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Follow right road to recovery

Nina Schnipper
Special to the Post Independent

End’O, yard-sale, bonk, face-plant, wipeout. If you live in Colorado, and you live to play, then you’ve experienced your share of these. However, some of us recover better from these accidents than others. Why is that? How does one “heal gracefully” from a sports-related injury?

Let’s first look at why some folks recover faster, and more completely, from injuries. Some people heal with no apparent side effects. They regain full use of the injured area. Their movements are fluid and easy. They experience little soreness, and take no time returning to their beloved “addiction.”

Other people have a tougher time recovering from sports-incurred injuries. Lots of scar tissue forms in the injured area, causing stiffness and pain. They have difficulty restoring range of motion, and their bodies may not return to their original state of health. For some, they experience a “healing crisis,” in which their body gets worse before it gets better, making them feel lousy in the process. For many, the accident seems to “linger” in their bodies, in their tissue memory.



There are several reasons why these two groups of people differ in their healing process. First, our body has amazing healing abilities. Whether injured or not, becoming conscious of our abilities and resources to heal ourselves is of immeasurable importance in discovering optimal levels of health!

If we rely too heavily on “modern technology” in medicine, we become increasingly disillusioned about the healing process. We lose perspective of our assets. We give our power to others, instead of letting them simply facilitate our personal discoveries. People who demonstrate effective healing may practice “communication” with their bodies. Their intuition about their bodies’ needs, in response to trauma, may be more developed.



A second reason why some people heal more quickly than others is the immediate care they sought after injury. Erring on the side of caution will speed the recovery process every time! In other words, take your injury seriously. Don’t brush it off, or assume that the hot tub will fix it.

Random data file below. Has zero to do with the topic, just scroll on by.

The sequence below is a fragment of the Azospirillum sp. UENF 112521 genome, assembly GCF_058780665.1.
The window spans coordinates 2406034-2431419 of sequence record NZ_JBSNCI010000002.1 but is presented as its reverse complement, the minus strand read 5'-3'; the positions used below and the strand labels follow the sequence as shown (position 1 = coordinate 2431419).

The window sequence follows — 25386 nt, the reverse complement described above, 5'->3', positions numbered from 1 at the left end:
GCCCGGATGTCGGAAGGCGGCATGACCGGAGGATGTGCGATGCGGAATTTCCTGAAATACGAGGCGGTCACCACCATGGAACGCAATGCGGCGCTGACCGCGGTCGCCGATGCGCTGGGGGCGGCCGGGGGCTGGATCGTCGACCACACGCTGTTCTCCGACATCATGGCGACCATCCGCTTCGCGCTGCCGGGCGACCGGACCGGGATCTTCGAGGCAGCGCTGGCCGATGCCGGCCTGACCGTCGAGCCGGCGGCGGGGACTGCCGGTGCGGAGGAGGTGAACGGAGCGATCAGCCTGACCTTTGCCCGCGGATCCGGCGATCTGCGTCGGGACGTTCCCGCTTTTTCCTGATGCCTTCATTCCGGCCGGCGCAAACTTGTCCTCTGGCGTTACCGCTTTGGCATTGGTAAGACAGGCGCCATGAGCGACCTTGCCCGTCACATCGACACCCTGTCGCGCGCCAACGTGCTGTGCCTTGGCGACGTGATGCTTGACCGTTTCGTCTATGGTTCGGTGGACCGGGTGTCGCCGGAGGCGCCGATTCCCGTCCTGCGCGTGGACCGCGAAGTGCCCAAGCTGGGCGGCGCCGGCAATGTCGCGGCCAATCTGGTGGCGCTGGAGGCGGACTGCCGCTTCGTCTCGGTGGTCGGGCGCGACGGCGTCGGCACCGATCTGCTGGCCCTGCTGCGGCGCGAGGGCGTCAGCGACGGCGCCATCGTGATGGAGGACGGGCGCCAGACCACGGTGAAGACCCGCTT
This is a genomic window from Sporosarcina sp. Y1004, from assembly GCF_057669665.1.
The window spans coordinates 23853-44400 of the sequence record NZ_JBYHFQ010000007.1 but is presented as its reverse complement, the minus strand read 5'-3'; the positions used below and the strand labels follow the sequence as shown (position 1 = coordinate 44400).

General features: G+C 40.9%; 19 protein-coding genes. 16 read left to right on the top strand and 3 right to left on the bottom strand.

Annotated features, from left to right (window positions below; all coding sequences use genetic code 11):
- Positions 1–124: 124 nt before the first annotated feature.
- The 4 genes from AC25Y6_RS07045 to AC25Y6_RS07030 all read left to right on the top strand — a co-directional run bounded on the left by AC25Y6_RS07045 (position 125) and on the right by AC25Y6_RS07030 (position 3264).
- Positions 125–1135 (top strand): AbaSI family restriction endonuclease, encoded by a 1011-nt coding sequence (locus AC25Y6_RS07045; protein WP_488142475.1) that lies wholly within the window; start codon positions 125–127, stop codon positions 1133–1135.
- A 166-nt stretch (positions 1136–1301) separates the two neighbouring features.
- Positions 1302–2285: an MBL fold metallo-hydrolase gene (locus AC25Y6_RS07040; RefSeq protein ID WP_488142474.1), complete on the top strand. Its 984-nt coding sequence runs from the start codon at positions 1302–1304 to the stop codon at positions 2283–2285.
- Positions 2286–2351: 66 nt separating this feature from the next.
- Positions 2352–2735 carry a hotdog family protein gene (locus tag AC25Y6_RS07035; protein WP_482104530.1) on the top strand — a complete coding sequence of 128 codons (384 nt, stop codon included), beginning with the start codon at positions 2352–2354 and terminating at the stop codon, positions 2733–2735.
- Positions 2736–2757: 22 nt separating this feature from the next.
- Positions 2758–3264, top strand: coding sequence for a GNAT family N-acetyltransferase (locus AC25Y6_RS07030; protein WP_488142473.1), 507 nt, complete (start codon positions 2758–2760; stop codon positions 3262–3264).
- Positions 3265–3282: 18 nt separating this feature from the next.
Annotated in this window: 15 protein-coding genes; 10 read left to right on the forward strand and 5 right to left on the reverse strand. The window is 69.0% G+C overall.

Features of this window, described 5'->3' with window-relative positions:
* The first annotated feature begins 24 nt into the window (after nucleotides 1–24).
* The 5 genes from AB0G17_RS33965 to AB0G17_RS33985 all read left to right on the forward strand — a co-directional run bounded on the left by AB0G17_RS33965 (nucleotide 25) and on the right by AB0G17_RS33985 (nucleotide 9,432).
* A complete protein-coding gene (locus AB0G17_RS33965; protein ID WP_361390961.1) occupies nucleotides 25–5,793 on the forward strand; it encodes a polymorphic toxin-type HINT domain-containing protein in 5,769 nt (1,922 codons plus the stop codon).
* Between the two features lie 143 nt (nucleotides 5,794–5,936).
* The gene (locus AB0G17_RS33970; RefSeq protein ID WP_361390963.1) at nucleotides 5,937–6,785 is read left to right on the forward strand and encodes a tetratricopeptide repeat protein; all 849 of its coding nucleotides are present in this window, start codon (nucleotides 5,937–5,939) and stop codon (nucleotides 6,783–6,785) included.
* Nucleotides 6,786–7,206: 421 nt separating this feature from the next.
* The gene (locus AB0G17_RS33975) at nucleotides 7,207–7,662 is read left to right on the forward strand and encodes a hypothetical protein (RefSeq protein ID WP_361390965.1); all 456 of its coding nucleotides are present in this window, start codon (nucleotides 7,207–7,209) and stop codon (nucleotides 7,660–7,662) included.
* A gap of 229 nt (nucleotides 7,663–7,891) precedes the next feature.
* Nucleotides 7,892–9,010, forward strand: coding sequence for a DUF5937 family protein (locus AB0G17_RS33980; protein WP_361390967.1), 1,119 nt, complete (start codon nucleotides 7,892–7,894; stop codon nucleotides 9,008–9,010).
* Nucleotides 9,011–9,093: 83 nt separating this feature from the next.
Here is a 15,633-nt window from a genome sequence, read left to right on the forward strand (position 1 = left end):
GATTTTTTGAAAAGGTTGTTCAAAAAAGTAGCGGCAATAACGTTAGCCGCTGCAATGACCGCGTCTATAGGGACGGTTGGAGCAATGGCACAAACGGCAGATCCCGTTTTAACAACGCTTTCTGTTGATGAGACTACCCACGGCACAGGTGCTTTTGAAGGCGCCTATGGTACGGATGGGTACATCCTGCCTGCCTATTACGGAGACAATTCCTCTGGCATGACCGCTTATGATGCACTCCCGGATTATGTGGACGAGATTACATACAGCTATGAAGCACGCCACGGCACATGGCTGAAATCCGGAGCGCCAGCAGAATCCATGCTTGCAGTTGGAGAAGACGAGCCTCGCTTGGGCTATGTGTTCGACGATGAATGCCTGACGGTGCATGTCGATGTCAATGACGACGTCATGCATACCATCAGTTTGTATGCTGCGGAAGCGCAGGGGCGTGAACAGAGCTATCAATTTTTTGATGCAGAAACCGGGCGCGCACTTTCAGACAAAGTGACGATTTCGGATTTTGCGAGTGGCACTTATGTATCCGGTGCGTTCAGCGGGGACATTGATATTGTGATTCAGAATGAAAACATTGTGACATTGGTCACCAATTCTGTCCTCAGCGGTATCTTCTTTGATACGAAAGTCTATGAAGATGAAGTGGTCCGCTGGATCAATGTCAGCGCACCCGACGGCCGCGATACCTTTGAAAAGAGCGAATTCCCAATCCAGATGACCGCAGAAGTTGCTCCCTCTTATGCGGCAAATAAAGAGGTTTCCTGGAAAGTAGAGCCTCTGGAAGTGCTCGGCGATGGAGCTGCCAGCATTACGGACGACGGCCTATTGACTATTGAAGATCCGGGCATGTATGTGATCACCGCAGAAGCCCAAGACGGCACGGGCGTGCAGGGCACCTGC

Another attribute of successful recovery is body type. Your body and muscle fibers may be predisposed to certain sports, thereby decreasing your risk of injury in those sports. If your parents, for example, excelled in track events, you might be more likely to also excel in track events. If your body is built for sprinting, you may be at risk for injury if you prefer football. What can you do to recover with confidence? First and foremost, always apply basic first aid, and seek medical attention.

One example of the importance of getting immediate medical care is when someone crashes head-first, with impact and speed. Let’s acknowledge that there is no such thing as a “little whiplash.” Even the slightest whiplash can cause irreversible damage and chronic pain if not treated promptly. The muscles adopt unhealthy patterns of movement when they are injured. Also, muscle fibers and connective tissue tear. If left to heal without proper retraining, compromised movement and scar tissue develop. Scar tissue is difficult to treat once it sneaks in. Problems from untreated whiplash can manifest years after the accident itself, and recovery can take years from the time these problems are addressed.

First aid, see a doctor, then what? If your injury warrants a rehab or therapy program, then start it, and stick to it. Follow your doctors’ orders strictly.

A mix of both conservative and alternative medicine may accelerate your healing. Seek alternative medicine options under a doctor’s guidance when an injury is involved. Massage therapy, for example, is often used to treat whiplash and other accident-related injuries; many doctors prescribe massage. Ask your doctor which forms of alternative therapy can be included in your treatment plan.

In conclusion, you may find it easiest to keep your body in peak fitness by practicing the first rule of first aid: Prevention! When you aren’t feeling your best, if you haven’t slept or eaten well, then take it easy. You only get one body in this lifetime!

Nina Schnipper is a nationally certified personal trainer and massage therapist. She practices all over the valley, with a medical massage office in Basalt. For more information, please call 948-0179.


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